Has the pandemic changed the way you evaluate employees?
Because we couldn’t hold our annual retreats, we did two or three rounds of individual interviews with our staff – usually two managers meeting with each team member – to find out how each person is getting along, and how committed he or she is to the company, team and projects. It’s also necessary to know about the private circumstances of each employee, so that we can react more fairly to any developing issues.
What was the goal of those meetings?
It was about getting an intimate sense of the individual and to give him or her a chance to table any relevant personal or business topics. Nearly everyone on the team gave us positive feedback on how we handled the pandemic situation, in terms of economics, team culture, and how we interacted virtually.
As software developers, we know that our main capital is our staff’s know-how.
“If you are attractive to employees, you are attractive to clients. If no one wants to work for you, no one will want to buy your product either.”
Does offering flextime make STRG a more attractive employer and more attractive to clients?
That’s my philosophy: If you are attractive to employees, you are attractive to clients. If no one wants to work for you, no one will want to buy your product either. Our values emphasize client service – if clients need to get in touch with us, they need to know it will be a positive experience, not to worry that they’ll be harassed by some disgruntled employee.
Are you concerned about cyber-security breaches resulting from remote office work?
Our office work is all stored in the Cloud, accessible only with a highly secure VPN tunnel. Everyone uses company hardware, not their own. The advantage we have over other companies is that our staff are all tech geeks – they can spot a phishing scam immediately and they typically have better internet connections at home than we have in the office!
To Zoom or not to Zoom? That is the question.
Are your meetings now hybrid – partly in-office and partly virtual?
The pandemic experience taught us that a normal meeting is a virtual meeting and that in-person meetings are the exception. We hold in-person meetings only when it’s necessary to do creative work together, this “action-based” concept.Besides such creative sessions and some client meetings, our other meetings are virtual, even when some participants are working here onsite.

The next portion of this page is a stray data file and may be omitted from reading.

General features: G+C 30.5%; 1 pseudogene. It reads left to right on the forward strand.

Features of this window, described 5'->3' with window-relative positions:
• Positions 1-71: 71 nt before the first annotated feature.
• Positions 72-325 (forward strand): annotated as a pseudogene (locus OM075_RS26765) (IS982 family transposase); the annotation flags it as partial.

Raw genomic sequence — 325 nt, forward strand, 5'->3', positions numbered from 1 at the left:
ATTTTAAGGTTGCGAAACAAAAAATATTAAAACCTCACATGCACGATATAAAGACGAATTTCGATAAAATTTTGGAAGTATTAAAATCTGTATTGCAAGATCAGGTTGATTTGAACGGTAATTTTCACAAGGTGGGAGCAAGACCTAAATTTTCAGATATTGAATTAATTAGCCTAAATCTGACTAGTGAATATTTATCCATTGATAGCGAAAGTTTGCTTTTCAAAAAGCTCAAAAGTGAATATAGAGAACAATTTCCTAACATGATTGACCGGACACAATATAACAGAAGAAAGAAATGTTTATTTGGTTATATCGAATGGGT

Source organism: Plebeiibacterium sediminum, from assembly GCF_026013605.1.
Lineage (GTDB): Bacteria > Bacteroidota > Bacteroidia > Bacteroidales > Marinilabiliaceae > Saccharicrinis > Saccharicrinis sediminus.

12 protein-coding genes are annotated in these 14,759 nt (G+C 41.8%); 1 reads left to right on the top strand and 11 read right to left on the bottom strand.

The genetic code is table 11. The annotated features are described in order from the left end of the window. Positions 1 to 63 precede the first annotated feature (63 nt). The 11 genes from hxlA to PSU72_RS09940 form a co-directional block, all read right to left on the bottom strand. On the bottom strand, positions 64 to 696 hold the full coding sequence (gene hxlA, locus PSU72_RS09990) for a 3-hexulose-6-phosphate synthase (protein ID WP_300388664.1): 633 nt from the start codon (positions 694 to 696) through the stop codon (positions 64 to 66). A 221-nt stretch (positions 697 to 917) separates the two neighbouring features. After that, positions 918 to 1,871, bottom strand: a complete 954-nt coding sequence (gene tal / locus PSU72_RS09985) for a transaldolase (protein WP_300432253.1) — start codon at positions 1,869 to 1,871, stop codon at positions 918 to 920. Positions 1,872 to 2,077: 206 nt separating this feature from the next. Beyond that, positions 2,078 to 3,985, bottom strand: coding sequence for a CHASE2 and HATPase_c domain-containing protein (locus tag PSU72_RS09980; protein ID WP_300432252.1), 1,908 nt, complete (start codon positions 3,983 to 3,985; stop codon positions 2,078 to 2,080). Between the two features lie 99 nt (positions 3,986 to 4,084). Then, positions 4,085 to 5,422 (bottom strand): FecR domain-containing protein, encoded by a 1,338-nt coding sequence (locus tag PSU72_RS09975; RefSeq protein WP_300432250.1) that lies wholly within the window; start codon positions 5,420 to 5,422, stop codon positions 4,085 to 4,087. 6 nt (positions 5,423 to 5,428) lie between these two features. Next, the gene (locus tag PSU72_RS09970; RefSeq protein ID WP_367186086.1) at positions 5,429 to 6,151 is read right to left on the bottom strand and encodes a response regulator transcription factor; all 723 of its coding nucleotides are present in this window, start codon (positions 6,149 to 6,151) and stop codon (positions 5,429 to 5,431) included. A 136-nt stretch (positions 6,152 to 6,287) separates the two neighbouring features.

“The pandemic experience taught us that a normal meeting is a virtual meeting and that in-person meetings are the exception.”
Did meeting dynamics change when they went virtual?
In communications theory, there is the concept of three-dimensional interaction in a physical space vs. two-dimensional on a screen. What we discovered with virtual meetings is that people talk up only when they really have something valid to say, they take less time to make their point, and it’s way easier for less assertive personalities to get a word in edgewise, because they all share the same sized 2-D frame on screen. The quality of meetings has improved as a result.
“I would never go back to ‘normality’ because that was not normal”
What is the most important lesson you’ve learned from the pandemic?
As I’ve mentioned in previous posts and public lectures, I would never go back to “normality” because that was not normal. It was horrible – we were all stressed, flying around Europe for no good reason. I must have spent €30-40K per year on travel expenses. We used to have a motor pool so our staff could reach clients, but we’ve now sold off our fleet of autos. I used to pay for VIP status at the Vienna airport because I was there three times a week! I have hardly been there in the last two years and I haven’t missed a thing!
We need to learn from this difficult period and move forward to make the world a better place to live and work.